Two courts have rejected the contention that an EIR must, as a matter of law, analyze more alternatives than the no project alternative. The court in San Franciscans for Livable Neighborhoods v. City and County of San Francisco (2018) 26 Cal.App.5th 596, 236 Cal.Rptr.3d 893 stated: “To the extent [the plaintiff] would have us conclude, as a matter of law, that consideration in the EIR only of a proposed project and a no project alternative is inadequate, we reject that contention. As explained in Mount Shasta Bioregional Ecology Center v. County of Siskiyou (2012) 210 Cal.App.4th 184, 148 Cal.Rptr.3d 195 (Mount Shasta), in response to a similar claim, ‘there is no rule specifying a particular number of alternatives that must be included. “CEQA establishes no categorical legal imperative as to the scope of alternatives to be analyzed in an EIR. Each case must be evaluated on its facts, which in turn must be reviewed in light of the statutory purpose.” ’ ” (Id. at p. 633, 236 Cal.Rptr.3d 893, quoting Mount Shasta, supra, at p. 199, 148 Cal.Rptr.3d 195.)
Plaintiff claims Mount Shasta is an “outlier,” and relegates San Franciscans for Livable Neighborhoods to a footnote. But there are no precedents that disagree with the principle stated in those cases, and we agree with both of them.
Plaintiff then argues that, even if analysis of only a “no project” alternative is permissible, it is not permissible under the specific facts of this case. That contention has no merit either.
Plaintiff tells us, correctly, that “public agencies should not approve projects as proposed if there are feasible alternatives or feasible mitigation measures available which would substantially lessen the significant environmental effects of such projects.” (§ 21002.) Then plaintiff asserts the record shows defendant “was presented with several feasible alternatives to the Project” that defendant should have analyzed in the EIR. These consist of 5 one-sentence alternatives listed in the comments from Mr. Jones, owner of the Bridge to Nowhere, whose vested interest in the impact of the project on his business was noted by defendant's board member Ms. Chico.
Mr. Jones's suggested alternatives were: “1. Increasing public access to a dispersed area of the Monument; [¶] 2. Preserving natural resources through a combination of enforcement and public education about high impact behaviors, and encouraging low impact behaviors; [¶] 3. Providing greater public access with increased public parking in the East Fork Overlook area [parking for the Bridge to Nowhere is in this area]; [¶] 4. Funding through government appropriations and philanthropic sources for the upkeep of improvements rather than construction of new improvements, and a cost-benefit analysis of same; and [¶] 5. Providing for parking replacement during construction, and placing the parking phase last to minimize the parking impacts during construction of other improvements.”
From Mr. Jones's perspective, these alternatives are fine ideas that would help grow his business, save taxpayer dollars, and use park rangers and education to reduce environmental impacts. But CEQA “ ‘does not require that an agency consider specific alternatives that are proposed by members of the public or other outside agencies.’ ” (South of Market Community Action Network v. City and County of San Francisco (2019) 33 Cal.App.5th 321, 345, 245 Cal.Rptr.3d 174 (South of Market).) “Rather, [an agency is] responsible for selecting a range of project alternatives that could feasibly accomplish most of the basic objectives of the project and could avoid or lessen one or more of its significant impacts.” (Ibid.) As we have already said, the necessary range is governed by a rule of reason “ ‘that requires the EIR to set forth only those alternatives necessary to permit a reasoned choice.’ ” (Ibid.)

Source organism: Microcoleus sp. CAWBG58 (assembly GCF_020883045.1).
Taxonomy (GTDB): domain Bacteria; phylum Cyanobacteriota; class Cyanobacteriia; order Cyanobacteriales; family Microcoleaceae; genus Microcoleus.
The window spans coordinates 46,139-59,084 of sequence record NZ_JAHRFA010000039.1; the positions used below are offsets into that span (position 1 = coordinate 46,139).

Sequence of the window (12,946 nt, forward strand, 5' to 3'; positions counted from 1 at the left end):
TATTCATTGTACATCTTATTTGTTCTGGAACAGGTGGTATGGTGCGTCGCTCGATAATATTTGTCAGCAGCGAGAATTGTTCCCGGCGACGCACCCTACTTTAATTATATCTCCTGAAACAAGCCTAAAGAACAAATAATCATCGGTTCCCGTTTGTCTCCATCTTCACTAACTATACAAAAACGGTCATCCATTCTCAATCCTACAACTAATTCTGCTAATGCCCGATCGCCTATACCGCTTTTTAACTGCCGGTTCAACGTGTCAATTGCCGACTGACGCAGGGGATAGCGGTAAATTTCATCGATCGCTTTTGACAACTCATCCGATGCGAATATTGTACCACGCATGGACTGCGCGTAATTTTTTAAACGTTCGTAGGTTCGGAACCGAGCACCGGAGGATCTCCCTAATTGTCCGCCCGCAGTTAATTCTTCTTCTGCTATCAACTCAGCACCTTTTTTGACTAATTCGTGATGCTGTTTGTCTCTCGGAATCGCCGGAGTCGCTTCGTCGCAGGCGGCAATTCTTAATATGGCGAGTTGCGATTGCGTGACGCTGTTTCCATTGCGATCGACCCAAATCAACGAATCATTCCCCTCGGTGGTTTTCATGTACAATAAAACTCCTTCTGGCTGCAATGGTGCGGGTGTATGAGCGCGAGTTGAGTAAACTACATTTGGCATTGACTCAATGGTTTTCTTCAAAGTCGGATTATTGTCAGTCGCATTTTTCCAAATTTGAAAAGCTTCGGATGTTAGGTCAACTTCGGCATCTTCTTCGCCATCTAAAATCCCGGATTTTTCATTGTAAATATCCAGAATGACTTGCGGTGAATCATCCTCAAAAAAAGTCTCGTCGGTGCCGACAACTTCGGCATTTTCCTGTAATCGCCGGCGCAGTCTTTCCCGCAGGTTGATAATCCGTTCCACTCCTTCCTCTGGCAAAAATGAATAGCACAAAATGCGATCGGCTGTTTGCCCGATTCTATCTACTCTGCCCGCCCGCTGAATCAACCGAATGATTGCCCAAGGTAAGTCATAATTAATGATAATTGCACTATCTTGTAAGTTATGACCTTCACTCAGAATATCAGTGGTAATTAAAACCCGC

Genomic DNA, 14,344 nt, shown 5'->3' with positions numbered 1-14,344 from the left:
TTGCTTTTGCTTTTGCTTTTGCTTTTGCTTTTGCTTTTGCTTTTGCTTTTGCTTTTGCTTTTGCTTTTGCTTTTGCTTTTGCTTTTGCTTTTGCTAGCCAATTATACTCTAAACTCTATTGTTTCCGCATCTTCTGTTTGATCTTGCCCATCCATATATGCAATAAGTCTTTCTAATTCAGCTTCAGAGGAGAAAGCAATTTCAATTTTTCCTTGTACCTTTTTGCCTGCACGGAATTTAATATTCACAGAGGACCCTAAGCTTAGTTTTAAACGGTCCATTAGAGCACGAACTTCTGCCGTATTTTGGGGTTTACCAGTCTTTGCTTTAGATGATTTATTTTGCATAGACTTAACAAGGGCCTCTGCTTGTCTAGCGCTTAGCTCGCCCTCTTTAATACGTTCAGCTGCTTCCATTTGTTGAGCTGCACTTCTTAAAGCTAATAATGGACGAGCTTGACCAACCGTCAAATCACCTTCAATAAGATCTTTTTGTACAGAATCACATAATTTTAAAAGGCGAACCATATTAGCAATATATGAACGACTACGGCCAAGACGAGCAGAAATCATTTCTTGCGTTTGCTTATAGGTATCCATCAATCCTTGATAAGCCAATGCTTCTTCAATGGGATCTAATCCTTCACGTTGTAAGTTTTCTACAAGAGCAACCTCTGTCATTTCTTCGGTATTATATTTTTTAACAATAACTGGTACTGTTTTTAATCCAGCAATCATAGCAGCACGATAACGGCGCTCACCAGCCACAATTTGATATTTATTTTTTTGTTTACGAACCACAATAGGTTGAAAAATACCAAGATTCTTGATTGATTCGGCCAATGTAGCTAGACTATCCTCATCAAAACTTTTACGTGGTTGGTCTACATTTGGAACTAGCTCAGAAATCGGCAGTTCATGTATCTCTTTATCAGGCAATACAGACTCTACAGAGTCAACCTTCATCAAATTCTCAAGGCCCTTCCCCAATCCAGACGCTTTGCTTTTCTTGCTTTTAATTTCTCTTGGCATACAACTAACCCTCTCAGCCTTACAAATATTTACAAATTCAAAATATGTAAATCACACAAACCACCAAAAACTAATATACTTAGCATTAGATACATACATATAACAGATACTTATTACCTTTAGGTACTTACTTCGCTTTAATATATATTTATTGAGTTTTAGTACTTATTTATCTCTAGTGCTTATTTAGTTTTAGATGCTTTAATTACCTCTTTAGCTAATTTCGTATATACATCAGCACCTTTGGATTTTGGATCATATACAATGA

Further, “[c]ourts will defer to an agency's selection of alternatives unless the petitioners (1) demonstrate that the chosen alternatives are ‘ “ ‘manifestly unreasonable and ․ do not contribute to a reasonable range of alternatives,’ ” ’ and (2) submit evidence showing the rejected alternative was both ‘feasible’ and ‘adequate,’ because it was capable of attaining most of the basic objectives of the project.” (South of Market, supra, 33 Cal.App.5th at p. 345, 245 Cal.Rptr.3d 174.)
Here, the project's intent is “to provide recreational improvements and ecological restoration,” focusing “on reducing impacts along the most heavily used section of the river.” Plaintiff has not shown it is “manifestly unreasonable” to analyze only the project and the “no project” alternative. Nor has plaintiff submitted any evidence, or even any argument, to show that the “alternatives” it suggests “were capable of attaining most of the basic objectives of the project.” (South of Market, supra, 33 Cal.App.5th at p. 345, 245 Cal.Rptr.3d 174.) Nor has plaintiff explained how any of the alternatives would “avoid or lessen one or more of [the project's] significant impacts.” (Ibid.) As the WCA board found, no significant impacts were identified that could not be avoided or reduced to a less than significant level.
The trial court put it this way: “WCA undertook extensive [pre-draft EIR] initiatives to adequately design a Project that would meet its stewardship and recreational goals. WCA analyzed environmental effects caused by the Project and concluded that none were significant. WCA then analyzed the Project and the no project alternative in detail. Under these circumstances, in particular the nature of the Project and its demonstrably small effect on the environment, the Court agrees with WCA that consideration of other project alternatives was unnecessary.”